Netflix Blows away Subscription Estimates and puts Pressure on Apple and Disney to get their Competing Services to Market
Apple Worldwide Video has been on a tear as 2018 kicked off by signing up a wide variety of new shows and series (one, two, three, four and more) for their future entertainment service. Disney and Apple will have to put the pedal to the metal in order to get competing services off-the-ground hopefully for later this year or next. Why? Because Netflix just announced blow out subscription gains over the holiday quarter and their stock jumped 8% on the news. If Netflix is to be stopped or at least slowed down, there's no time to waste.
CNBC reported this afternoon that "Netflix joined the $100 billion club on Monday night.
The streaming giant gained far more customers than Wall Street expected during the holiday season, it said Monday, when it reported quarterly earnings that were in line with estimates.
Shares of Netflix jumped more than 8 percent after hours, pushing the market capitalization of the company above $100 billion for the first time.
After adding 8.33 million subscribers in the fourth quarter — the highest ever — the company expects its winning streak to continue: First-quarter earnings guidance was well above estimates. Netflix is also burning less cash than Wall Street thought, as the international base became profitable.
The company has said it will spend as much as $8 billion on programming this year, and disclosed Monday it will shell out another $2 billion for marketing. The company is dramatically increasing its non-English programming, with plans to release 30 local language productions in 2018."
It's been reported that Apple is going to raise their content budget to 4 Billion by 2022. Yet it's hard to conceive what Apple would purposely limit their content budget knowing what they're up against.
Netflix, Amazon and Disney will invest in content at a faster clip and with larger budgets. Either the media is completely underestimating Apple's budget or we're not understanding what Apple's future service is trying accomplish.
The one thing that Apple has in its favor is a dedicated fan base in the tens of millions that will buy into their service if the content is decent. Yet most Apple fans are all ready subscribing to Netflix or Amazon's Prime on Apple TV and it may be harder to pull them away from those existing services if their content offering is inferior.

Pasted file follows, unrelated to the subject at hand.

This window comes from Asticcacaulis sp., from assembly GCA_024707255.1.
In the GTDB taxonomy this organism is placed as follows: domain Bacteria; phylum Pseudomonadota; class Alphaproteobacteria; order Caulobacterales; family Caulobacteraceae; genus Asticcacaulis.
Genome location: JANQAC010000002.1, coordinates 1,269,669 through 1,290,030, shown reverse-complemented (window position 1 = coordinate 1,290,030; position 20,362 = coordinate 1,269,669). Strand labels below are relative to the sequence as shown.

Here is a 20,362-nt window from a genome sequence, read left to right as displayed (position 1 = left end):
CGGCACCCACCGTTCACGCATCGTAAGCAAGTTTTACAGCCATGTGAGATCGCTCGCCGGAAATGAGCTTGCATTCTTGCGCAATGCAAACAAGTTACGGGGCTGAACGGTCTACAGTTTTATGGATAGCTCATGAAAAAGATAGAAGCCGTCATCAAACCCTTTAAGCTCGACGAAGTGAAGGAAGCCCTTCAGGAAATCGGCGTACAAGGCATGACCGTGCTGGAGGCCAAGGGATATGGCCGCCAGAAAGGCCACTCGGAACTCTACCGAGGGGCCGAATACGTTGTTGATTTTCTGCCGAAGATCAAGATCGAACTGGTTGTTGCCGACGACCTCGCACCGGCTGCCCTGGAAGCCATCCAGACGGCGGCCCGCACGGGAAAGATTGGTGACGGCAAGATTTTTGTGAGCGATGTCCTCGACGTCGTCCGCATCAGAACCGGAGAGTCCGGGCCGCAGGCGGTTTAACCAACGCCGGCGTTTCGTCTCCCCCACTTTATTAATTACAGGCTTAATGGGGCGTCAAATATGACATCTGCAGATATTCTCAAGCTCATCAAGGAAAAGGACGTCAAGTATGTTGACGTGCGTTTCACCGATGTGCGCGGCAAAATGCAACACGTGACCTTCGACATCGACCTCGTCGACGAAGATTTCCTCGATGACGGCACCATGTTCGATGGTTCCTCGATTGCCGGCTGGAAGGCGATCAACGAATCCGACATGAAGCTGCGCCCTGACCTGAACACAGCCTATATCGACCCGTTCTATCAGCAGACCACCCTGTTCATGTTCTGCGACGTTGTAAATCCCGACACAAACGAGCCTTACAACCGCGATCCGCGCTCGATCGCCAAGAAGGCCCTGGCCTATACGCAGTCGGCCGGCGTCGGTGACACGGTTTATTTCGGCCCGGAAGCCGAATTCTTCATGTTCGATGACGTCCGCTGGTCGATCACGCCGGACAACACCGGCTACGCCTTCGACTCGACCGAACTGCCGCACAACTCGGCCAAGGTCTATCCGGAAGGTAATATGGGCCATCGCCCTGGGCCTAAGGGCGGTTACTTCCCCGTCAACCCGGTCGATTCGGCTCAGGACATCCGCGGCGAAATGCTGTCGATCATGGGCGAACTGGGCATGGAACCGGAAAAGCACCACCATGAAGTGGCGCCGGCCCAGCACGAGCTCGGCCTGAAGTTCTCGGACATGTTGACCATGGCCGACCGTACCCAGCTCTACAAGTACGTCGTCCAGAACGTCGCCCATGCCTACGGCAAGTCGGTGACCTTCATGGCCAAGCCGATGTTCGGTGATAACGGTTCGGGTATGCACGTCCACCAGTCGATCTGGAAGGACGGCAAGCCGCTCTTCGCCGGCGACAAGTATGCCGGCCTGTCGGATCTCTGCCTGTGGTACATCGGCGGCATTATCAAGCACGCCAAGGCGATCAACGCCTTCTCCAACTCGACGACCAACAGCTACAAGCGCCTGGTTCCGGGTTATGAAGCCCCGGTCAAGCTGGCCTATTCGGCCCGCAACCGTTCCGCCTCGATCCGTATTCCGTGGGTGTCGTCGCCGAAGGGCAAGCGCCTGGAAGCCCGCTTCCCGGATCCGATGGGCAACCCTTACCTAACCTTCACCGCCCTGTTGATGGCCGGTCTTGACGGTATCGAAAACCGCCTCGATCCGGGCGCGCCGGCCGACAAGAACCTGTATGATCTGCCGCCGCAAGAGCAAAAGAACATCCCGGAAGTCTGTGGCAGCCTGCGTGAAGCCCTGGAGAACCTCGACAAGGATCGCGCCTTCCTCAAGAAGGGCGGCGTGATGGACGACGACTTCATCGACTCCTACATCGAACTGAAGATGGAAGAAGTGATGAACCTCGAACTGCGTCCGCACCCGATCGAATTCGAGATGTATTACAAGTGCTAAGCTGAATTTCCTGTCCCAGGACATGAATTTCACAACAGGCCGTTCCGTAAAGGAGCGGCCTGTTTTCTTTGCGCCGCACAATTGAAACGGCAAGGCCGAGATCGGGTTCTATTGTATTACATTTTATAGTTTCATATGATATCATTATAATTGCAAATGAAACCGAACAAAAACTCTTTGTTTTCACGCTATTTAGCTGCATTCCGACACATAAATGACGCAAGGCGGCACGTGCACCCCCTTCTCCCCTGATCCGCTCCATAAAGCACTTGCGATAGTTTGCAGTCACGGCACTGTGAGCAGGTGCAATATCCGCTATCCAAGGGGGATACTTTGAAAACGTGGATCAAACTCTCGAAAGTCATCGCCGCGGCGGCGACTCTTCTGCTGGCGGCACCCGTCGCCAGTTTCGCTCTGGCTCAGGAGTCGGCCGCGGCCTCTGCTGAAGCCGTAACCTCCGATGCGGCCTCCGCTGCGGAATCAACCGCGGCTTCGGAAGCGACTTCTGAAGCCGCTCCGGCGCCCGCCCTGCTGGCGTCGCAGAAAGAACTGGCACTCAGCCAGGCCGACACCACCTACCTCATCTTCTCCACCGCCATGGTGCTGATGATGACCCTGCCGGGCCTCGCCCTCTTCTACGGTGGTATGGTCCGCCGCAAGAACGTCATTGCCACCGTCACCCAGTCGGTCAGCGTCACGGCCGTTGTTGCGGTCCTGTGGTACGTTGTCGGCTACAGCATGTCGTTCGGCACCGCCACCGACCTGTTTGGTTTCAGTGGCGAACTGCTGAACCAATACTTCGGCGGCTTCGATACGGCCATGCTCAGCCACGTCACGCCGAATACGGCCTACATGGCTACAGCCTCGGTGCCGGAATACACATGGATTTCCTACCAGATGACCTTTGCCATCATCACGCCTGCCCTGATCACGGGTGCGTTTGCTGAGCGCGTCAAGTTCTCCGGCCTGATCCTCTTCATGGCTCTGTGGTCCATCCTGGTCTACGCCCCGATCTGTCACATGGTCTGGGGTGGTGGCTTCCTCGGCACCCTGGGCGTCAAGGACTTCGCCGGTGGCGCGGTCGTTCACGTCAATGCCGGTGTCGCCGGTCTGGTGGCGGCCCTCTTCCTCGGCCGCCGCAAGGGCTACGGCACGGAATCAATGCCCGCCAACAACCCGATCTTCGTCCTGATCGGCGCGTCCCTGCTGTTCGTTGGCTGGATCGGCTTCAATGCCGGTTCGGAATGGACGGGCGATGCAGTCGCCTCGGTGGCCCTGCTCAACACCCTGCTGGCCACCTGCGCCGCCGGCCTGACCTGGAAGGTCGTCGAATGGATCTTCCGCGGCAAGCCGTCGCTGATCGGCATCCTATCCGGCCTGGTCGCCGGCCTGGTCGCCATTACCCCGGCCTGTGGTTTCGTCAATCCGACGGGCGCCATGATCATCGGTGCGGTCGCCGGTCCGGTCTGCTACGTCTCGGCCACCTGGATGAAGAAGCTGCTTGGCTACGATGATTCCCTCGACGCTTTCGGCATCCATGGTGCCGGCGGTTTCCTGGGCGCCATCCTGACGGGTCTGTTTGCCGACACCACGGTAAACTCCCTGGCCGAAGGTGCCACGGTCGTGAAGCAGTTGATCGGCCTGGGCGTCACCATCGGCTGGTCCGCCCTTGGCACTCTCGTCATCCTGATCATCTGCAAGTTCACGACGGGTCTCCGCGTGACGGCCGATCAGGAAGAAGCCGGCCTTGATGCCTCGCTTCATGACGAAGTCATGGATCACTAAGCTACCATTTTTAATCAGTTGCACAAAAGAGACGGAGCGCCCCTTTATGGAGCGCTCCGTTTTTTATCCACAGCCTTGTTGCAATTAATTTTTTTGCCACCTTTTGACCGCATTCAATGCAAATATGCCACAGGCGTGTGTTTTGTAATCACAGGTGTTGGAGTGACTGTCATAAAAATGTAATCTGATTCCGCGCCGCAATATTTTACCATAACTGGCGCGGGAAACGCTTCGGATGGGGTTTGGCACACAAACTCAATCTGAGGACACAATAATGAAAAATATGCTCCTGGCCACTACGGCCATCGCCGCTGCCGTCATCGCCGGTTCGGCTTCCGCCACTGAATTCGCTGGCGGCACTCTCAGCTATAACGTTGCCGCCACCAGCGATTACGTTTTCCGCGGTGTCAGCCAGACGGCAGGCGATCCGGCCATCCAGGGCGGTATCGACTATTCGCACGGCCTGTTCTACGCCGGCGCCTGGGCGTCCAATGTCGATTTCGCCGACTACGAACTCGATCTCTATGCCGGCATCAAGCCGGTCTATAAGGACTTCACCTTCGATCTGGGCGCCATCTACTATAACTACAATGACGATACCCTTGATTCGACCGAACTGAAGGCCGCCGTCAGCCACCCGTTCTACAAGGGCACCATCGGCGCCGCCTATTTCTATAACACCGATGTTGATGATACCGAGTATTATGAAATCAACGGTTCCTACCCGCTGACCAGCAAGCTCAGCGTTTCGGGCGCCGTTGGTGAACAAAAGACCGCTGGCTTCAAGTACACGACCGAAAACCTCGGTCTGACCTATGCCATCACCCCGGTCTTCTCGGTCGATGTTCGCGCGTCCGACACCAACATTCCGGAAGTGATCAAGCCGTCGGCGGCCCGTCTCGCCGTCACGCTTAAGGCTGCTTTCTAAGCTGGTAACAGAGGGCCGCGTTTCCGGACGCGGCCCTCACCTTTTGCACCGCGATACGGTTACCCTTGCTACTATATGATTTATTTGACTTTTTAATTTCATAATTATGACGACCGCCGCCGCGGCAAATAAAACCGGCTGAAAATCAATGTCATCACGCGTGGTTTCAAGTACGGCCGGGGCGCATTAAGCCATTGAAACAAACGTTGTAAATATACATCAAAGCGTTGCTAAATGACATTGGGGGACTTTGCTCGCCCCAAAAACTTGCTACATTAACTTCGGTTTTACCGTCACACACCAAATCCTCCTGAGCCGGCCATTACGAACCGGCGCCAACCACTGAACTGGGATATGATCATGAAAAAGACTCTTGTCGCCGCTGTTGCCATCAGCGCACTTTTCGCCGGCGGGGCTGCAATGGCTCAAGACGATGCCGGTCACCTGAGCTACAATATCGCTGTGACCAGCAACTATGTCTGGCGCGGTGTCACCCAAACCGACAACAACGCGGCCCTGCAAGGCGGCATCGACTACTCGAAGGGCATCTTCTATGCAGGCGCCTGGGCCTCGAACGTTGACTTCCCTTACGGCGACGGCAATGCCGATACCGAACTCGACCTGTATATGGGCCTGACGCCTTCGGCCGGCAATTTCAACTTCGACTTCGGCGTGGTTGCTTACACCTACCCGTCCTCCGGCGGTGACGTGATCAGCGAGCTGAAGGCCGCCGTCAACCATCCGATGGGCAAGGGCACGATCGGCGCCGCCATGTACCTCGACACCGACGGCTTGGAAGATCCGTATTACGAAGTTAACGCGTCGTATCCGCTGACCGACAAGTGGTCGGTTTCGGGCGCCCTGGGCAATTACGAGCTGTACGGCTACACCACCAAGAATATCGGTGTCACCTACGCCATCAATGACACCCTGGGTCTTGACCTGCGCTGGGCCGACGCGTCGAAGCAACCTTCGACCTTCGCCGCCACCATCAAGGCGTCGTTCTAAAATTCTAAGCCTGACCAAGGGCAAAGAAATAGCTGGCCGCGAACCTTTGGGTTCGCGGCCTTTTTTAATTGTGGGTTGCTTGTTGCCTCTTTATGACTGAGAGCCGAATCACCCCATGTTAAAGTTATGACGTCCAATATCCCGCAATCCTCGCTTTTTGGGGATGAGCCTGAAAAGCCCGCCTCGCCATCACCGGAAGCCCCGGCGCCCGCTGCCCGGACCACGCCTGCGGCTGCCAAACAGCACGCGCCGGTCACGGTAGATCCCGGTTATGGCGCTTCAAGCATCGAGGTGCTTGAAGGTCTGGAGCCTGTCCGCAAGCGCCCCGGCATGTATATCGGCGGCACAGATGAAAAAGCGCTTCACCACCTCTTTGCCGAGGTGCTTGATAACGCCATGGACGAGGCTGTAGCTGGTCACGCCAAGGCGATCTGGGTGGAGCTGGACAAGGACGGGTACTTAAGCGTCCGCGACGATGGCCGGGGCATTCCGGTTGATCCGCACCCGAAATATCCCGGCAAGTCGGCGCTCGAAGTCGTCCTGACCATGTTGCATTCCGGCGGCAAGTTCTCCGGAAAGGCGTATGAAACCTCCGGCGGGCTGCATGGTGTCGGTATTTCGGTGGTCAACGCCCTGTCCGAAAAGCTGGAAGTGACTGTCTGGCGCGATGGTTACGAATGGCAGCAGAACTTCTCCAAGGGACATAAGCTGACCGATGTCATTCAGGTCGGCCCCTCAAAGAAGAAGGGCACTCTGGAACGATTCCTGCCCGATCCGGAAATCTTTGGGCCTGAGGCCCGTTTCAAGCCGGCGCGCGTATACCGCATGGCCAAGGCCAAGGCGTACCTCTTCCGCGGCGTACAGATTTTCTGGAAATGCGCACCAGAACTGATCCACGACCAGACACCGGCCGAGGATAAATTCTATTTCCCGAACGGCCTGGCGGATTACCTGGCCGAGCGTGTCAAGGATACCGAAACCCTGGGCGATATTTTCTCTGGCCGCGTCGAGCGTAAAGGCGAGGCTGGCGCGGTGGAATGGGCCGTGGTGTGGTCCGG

While it's impossible to judge how Apple's service will play out at present, Apple could make mobile TV a built-in service for future iDevices and eventually tie in advanced VR and AR content including games.
Though, if anything, this content war is going to get far more interesting as the nature of TV shifts from Cable to online when 5G networks are available over the next few years. The key could be in how technology is executed for future services as much as content.
Intel presented the future of true 3D VR experiences using Voxels which are like 3D pixels at CES 2018. It allows a scene in a movie or sports event to be seen from almost any angle imaginable and for dramas and sports it'll be a whole new dimension in content. Paramount Pictures is already working with Intel and a few examples of content shown at the show were off-the-chart crazy cool.
The bottom line is that Netflix is rocking and rolling by gaining subscribers at a fantastic pace ahead of their current competitors. Their budget for content is equally ahead of their competitors, so those wanting to get in on the action have to pick up the pace and get to market before 5G networks debut.
Yet one big piece of the puzzle that could be in Apple's favor is next-gen content or a surprise next-gen TV that could bring Voxel-based content or AR or VR content to market faster and take Netflix and others by surprise.
Could Apple reinvent TV like it did the smartphone? While the Apple TV box hasn't impressed many to date, what could be coming could change the market in the blink of an eye.
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